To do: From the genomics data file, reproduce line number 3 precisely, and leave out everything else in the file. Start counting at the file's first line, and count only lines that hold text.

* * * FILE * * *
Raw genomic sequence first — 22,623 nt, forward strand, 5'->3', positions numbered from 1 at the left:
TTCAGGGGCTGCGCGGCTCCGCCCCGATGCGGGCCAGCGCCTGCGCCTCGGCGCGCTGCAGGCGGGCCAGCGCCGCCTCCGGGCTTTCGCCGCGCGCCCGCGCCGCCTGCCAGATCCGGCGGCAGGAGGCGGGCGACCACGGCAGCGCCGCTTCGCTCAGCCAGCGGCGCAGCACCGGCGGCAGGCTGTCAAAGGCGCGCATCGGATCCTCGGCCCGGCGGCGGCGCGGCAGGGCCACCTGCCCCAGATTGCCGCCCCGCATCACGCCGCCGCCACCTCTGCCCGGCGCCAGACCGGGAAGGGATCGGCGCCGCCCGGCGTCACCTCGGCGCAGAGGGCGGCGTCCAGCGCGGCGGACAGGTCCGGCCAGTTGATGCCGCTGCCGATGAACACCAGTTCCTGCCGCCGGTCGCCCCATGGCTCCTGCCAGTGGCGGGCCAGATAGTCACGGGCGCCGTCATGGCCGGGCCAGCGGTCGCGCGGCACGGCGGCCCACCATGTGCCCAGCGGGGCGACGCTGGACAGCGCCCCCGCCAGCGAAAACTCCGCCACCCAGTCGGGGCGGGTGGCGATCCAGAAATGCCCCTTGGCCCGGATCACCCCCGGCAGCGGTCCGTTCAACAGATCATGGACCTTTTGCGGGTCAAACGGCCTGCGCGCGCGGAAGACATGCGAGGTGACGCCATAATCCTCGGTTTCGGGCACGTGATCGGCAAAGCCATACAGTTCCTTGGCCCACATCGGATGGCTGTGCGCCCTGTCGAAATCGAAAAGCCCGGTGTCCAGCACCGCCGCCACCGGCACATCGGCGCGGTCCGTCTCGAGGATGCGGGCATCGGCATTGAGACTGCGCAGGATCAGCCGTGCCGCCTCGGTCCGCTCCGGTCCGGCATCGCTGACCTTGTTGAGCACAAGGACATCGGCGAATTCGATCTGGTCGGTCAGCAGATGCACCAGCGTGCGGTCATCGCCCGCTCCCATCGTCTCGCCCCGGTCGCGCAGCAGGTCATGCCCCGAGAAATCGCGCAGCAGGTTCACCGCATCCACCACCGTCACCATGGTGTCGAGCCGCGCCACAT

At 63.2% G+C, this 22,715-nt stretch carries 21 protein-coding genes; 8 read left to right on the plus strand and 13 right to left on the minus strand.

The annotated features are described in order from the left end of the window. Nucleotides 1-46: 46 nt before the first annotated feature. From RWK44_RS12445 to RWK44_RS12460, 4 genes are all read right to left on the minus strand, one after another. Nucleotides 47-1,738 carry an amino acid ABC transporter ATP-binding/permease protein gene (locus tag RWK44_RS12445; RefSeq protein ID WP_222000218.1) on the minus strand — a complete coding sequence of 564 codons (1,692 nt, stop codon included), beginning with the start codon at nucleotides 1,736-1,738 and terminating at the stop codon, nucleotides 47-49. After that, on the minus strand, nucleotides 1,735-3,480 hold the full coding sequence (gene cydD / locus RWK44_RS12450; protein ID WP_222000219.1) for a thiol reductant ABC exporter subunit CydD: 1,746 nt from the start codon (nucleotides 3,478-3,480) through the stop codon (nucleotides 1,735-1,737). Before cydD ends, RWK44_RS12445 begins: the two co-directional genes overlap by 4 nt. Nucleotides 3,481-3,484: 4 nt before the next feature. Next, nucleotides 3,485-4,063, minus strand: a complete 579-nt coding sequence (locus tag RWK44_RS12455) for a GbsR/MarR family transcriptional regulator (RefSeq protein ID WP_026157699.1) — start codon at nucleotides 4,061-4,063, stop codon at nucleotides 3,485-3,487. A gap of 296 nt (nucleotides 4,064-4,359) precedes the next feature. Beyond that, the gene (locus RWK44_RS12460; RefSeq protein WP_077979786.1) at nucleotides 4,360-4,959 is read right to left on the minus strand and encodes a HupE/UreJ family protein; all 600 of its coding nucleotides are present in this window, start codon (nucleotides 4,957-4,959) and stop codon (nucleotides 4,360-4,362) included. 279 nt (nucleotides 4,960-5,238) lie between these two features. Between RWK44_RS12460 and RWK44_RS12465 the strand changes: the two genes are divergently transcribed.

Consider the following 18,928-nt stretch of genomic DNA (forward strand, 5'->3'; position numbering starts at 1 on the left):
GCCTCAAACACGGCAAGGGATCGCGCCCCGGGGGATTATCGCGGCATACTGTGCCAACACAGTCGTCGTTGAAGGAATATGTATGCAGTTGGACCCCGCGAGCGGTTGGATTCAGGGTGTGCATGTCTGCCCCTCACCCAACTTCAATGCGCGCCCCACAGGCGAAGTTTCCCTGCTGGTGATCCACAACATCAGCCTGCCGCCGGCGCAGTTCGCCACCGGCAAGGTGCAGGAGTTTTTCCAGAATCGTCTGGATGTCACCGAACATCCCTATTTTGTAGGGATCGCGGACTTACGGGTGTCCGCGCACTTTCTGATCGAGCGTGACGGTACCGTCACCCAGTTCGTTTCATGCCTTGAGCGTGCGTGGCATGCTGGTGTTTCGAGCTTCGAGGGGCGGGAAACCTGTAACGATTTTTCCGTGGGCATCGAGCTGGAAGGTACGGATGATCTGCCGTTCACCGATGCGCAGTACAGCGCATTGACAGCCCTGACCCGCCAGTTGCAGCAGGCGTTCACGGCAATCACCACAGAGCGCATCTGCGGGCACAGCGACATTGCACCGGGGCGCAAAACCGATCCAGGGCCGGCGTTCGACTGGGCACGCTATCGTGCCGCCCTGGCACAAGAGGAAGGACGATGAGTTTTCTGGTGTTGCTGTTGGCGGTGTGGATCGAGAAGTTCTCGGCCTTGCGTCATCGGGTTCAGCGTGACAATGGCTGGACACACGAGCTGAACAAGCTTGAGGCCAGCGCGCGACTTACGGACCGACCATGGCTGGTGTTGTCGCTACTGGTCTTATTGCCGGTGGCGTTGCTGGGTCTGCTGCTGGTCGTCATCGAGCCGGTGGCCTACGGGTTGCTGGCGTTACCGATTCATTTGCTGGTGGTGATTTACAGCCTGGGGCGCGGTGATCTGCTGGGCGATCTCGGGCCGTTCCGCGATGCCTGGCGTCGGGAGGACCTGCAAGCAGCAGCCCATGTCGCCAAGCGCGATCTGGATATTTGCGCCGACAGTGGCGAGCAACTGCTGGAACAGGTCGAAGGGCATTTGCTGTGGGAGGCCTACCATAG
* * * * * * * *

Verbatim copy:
At 63.2% G+C, this 22,715-nt stretch carries 21 protein-coding genes; 8 read left to right on the plus strand and 13 right to left on the minus strand.